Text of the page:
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Monday, June 20, 2005

Machine vision: spindles

[Audio Version]

Following is another in my series of ad hoc journal entries I've been keeping of my thoughts on machine vision.

Maybe I'm just grasping at straws, but I recently realized one can separate out a new kind of primitive visual element. Every day, we're surrounded by thin, linear structures. Power lines, picture frames, pin-striped shirts, and trunks of tall trees are all great examples of what I mean. A line drawing is often nothing more than these thin, linear structures, and most written human languages are predominated by them.

The first word that comes to mind when I think about these things is "spindles".

On one hand, it seems hard to imagine that we have some built-in way to recognize and deal with spindles as a primitive kind of shape like we might with, say, basic geometric shapes (e.g., squares and circles) or features like edges or regions. But something about them seems tempting from the perspective of machine vision goals. Spindly structures in an image are obviously at least two dimensional, technically, yet ask a human to draw them and he'll most likely just draw thin lines. They're not just edges; not simply where one surface ends and a new one begins. They have their own colors and hence thickness.

Perhaps what makes spindles interesting to me is that it seems as though one could come up with a practical way of segregating spindles out of an image that may be easier than picking out, say, broad regions based on color blobs, texture spans, or edges. Finding blobs is hard in large part because it's hard to describe in simple terms what a given blob's shape is. A few blurry pixels along an otherwise sharp edge can bring a basic region growing technique to its knees and leave the researcher frustrated into hand adjusting cutoff thresholds to get the results he desires.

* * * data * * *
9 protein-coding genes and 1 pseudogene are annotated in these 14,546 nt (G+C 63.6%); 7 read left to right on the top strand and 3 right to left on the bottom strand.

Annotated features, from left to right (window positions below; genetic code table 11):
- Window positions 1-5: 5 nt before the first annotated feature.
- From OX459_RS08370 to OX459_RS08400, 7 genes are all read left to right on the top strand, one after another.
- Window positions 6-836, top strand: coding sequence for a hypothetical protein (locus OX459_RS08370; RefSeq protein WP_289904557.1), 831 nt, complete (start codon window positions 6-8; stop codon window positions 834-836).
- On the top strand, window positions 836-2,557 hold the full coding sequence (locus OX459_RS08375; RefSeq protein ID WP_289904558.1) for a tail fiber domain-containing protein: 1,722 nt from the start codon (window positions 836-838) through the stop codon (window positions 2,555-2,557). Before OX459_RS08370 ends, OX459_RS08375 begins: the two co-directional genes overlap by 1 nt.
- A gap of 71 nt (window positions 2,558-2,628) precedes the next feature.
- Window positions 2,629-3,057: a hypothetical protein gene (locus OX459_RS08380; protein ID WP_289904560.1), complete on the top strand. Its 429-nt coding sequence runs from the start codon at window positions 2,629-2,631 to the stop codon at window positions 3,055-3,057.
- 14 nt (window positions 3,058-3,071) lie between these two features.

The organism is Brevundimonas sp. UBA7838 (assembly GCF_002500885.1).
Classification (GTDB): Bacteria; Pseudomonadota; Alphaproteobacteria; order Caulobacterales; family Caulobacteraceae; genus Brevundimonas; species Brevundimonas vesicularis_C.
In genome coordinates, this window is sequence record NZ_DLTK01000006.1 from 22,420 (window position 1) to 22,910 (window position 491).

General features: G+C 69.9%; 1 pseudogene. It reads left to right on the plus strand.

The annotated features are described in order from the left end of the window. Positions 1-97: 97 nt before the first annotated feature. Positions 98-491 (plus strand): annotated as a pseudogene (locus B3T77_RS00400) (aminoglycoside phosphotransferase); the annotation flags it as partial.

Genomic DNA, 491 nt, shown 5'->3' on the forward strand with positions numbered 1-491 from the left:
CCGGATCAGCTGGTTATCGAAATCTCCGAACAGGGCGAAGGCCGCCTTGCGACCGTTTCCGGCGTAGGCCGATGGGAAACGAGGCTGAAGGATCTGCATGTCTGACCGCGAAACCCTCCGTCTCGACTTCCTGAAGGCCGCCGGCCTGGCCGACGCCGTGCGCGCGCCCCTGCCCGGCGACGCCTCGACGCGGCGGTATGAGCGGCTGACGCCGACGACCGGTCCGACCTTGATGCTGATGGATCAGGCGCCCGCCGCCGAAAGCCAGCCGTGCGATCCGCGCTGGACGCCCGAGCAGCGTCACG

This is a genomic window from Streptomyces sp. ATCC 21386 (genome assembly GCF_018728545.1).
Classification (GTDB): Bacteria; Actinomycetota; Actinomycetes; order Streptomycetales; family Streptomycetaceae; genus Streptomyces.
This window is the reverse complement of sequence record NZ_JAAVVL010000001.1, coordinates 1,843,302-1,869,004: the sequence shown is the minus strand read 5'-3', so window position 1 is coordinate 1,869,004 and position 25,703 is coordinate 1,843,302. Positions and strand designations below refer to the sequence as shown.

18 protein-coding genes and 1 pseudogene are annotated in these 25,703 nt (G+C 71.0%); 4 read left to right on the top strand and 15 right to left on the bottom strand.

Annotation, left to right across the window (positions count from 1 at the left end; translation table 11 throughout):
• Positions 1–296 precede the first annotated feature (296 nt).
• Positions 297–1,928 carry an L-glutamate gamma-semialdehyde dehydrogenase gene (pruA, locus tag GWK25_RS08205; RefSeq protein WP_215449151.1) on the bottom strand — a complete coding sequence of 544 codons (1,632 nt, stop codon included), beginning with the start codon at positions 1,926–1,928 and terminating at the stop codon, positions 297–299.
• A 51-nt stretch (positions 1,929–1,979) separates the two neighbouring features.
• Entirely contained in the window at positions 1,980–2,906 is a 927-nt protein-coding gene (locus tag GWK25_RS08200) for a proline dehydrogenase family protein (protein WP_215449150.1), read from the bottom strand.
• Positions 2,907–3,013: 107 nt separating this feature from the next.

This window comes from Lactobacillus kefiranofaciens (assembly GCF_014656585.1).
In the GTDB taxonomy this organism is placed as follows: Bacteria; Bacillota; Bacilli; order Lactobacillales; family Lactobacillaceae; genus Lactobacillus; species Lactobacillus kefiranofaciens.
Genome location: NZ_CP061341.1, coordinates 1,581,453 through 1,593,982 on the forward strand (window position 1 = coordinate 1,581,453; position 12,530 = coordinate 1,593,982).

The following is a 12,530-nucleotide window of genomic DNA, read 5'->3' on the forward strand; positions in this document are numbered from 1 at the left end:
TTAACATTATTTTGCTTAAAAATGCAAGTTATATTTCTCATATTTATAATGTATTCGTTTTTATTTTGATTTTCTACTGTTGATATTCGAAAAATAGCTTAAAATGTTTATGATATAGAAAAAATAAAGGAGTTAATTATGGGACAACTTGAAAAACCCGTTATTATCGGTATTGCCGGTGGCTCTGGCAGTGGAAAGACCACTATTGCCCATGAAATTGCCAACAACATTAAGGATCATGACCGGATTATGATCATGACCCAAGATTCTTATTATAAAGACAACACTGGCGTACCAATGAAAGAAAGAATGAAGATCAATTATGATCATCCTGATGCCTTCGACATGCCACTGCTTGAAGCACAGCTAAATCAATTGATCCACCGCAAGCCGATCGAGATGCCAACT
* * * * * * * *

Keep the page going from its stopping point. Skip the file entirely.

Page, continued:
But spindles might be easier. Characterizing and recognizing a thin structure should be easier than an arbitrarily shaped blob. Even if the spindle is curved, branching, or somewhat jagged, it may still be easier than dealing with blobs. What's more, it's possible to compare the various spindles in an image to search for patterns that might give hints about 3D structures. Looking down a brick wall and you might pick out the horizontal white mortar lines as spindles and note that they all have a common vanishing point and thus hypothesize a 3D interpretation.

Spindles seem to come in two basic 3D flavors: colored edges and floating structures. The distinction, from a low level perspective, seems to be in whether what's on either side of a spindle is the same color or pattern or not. An overhead power line divides the sky, which is the same on both sides. A picture frame provides an enhancement of the boundary between a picture and the wall. Perhaps the similarity of the colors and textures on either side of a spindle also provide some basic suggestions about whether a given spindle is attached to one or both sides or is otherwise free-floating. The concept of "generic views" would say that it seems hard to imagine the frame around a picture might be floating in space in such a way that it would exactly line up with the picture, so the most plausible explanation is that it's no coincidence that the picture frame is actually in the same place as the picture. Whether it's attached to the wall or floating in space is a different question. So spindles can be helpful 3D cues.